Anyhow, I'm sure you've by now read the Advanced NFL Stats post that clearly shows Zorn made the mathematically correct decision. If you haven't, you should. See also: Gregg Easterbrook, a longtime proponent of going for it, whose celebration of a bunch of going-for-it attempts this week was illustrated with a huge photo of Jim Zorn .

"Why this sudden burst of manhood?" TMQ asked. "Maybe the statistical arguments in favor of going for it on fourth down are finally catching on."

Since I was curious about the same thing, I asked Jim Zorn whether he was familiar with the statistical arguments in favor of going for it.

"I've read those articles," he said. "Yet I always calculate it based on what were we doing when we got down there, and sort of the attitude and the flow and the momentum, and what's on the other side. So the first one, 4th-and-2, when Clinton was gonna go, that was the play. And even on the 4th-and-1, I thought it was the right play, in that area, at that time. But I called timeout, because you've got to think about it. Unless you know for sure, you've got to make sure. There was a touchy situation there as far as scoring, touchdown, field goal, first down, keep the clock running. There's a lot of issues there, on that situation, so I just took timeout and thought about it, talked about it, and went with it."

So he didn't try to do a quick version of the Advanced NFL Stats calculation in his head?

"No, no," he said, "I didn't have a calculator up in the press box, no."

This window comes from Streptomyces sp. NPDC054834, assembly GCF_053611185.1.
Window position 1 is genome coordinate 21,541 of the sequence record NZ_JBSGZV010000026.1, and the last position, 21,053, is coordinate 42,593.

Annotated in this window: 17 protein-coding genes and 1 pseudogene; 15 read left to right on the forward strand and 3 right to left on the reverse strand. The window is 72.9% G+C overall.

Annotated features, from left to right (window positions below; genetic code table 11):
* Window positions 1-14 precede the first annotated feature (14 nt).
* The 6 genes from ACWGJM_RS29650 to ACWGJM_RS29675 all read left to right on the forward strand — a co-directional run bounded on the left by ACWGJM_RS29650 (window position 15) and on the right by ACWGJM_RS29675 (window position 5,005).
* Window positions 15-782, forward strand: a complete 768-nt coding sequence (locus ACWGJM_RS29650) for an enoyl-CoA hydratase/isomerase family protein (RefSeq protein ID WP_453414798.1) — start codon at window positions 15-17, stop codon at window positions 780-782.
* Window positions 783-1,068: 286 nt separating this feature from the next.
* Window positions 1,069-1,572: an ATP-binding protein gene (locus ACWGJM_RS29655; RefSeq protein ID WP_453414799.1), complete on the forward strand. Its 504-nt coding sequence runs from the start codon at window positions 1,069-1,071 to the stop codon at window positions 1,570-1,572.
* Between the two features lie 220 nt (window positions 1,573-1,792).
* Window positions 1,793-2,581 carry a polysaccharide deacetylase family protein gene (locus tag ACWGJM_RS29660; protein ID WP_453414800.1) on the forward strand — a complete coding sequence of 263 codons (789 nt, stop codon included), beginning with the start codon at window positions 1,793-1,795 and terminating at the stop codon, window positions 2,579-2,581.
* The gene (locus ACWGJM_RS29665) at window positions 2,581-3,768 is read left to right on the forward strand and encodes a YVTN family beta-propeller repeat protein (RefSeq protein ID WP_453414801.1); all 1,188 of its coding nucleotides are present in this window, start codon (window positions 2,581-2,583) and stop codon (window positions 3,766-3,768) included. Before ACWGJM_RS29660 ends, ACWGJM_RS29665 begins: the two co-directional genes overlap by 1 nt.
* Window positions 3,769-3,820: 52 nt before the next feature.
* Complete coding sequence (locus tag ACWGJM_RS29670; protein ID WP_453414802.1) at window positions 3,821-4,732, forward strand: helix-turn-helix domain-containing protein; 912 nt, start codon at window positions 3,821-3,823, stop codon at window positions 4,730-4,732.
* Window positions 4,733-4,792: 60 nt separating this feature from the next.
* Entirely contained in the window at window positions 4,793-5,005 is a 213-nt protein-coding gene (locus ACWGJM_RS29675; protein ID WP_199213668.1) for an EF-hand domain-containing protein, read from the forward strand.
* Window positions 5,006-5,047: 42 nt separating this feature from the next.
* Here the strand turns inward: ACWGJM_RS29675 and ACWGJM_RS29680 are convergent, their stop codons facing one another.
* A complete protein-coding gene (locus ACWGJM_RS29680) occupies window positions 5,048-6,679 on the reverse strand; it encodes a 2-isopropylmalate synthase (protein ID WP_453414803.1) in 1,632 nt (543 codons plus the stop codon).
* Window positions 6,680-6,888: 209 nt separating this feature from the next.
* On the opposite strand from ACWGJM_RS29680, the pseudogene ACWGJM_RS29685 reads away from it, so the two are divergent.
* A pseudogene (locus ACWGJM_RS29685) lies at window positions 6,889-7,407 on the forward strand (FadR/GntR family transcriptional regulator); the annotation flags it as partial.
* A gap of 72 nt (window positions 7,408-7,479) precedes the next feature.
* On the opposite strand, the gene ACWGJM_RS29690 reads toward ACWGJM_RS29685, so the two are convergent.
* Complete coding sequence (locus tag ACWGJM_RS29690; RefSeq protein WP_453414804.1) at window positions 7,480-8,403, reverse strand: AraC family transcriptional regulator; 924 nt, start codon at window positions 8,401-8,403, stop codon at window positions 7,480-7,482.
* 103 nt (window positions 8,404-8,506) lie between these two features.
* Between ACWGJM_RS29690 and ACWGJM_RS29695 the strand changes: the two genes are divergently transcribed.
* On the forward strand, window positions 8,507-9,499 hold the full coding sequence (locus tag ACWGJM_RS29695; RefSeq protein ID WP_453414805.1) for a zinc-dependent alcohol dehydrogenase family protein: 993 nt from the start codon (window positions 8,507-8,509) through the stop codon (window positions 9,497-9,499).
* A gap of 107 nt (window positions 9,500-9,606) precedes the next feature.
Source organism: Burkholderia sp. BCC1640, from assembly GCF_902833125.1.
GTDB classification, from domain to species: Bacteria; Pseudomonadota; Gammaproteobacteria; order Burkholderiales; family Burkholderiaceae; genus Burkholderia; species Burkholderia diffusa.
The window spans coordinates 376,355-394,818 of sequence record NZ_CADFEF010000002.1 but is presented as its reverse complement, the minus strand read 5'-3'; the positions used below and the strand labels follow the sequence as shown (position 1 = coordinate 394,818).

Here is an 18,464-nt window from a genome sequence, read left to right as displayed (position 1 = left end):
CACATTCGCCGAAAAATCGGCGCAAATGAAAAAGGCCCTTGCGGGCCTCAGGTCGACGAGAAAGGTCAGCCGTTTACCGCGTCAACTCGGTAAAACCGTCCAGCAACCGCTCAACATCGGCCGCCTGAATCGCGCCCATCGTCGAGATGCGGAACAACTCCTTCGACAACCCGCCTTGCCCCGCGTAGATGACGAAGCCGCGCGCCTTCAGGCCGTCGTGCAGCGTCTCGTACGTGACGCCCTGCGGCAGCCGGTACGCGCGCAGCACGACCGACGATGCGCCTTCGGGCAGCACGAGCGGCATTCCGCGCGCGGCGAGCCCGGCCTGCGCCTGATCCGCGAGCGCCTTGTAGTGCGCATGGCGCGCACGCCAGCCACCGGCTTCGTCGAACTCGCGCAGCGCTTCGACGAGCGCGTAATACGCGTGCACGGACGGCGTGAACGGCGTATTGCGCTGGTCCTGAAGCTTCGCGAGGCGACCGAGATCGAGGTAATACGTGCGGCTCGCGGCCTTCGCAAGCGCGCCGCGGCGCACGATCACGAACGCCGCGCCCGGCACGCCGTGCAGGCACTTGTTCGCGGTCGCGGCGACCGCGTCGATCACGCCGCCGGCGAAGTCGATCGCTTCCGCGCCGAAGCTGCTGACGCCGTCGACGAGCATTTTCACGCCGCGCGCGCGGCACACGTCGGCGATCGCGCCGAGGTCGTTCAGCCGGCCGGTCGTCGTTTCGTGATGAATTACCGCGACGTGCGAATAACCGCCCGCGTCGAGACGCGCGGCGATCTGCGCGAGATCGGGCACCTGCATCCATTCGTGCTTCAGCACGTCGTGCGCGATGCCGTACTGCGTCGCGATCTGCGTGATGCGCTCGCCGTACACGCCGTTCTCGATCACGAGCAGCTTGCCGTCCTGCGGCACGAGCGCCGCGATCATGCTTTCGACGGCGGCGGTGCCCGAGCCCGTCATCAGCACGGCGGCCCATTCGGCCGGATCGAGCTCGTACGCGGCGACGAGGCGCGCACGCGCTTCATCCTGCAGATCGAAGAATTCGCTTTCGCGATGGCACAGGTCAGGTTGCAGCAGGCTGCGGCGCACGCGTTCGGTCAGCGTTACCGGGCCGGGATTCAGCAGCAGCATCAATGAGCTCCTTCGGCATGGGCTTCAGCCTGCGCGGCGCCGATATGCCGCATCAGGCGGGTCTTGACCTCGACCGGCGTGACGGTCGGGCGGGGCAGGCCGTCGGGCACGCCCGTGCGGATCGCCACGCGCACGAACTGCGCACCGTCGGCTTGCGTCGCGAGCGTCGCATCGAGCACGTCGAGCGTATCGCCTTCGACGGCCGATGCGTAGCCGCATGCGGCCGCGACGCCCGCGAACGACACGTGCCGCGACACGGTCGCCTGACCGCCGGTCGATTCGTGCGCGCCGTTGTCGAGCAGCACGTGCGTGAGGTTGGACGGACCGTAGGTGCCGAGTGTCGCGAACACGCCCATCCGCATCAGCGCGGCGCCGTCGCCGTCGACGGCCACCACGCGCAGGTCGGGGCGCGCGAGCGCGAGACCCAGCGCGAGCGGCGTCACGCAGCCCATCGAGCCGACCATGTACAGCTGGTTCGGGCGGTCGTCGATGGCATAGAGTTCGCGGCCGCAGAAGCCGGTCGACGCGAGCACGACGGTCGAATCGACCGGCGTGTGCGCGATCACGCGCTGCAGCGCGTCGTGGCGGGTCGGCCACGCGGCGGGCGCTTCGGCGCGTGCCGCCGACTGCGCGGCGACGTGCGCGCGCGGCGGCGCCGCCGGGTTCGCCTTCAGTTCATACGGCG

I'll tell you what he did have up in the press box, though; offensive assistant Chris Meidt, a math major, devotee of using statistics to make coaching decisions, and all-around rational man. I'm not sure how familiar he is with the math on fourth-down conversion, but I'm positive he's read all the right things. My colleague Barry Svrluga asked him about last week's decisions.

"People will say, 'Well, a touchdown's harder to get than a field goal.' Our thinking at that time was, 'One foot,' " Meidt told Barry. "We gain one foot and the game is over. So we have a chance to end the game by gaining one foot. That was really more what it was about....

"In terms of the numbers, yeah, you can go up by five, [and] a touchdown's harder to get than a field goal. We get stopped, yeah, now they only have to get to the 40. They have to go 60 yards to get a field goal to beat us. But we felt like [with] the risk-reward--gaining one foot to end the game--the risk was worth it."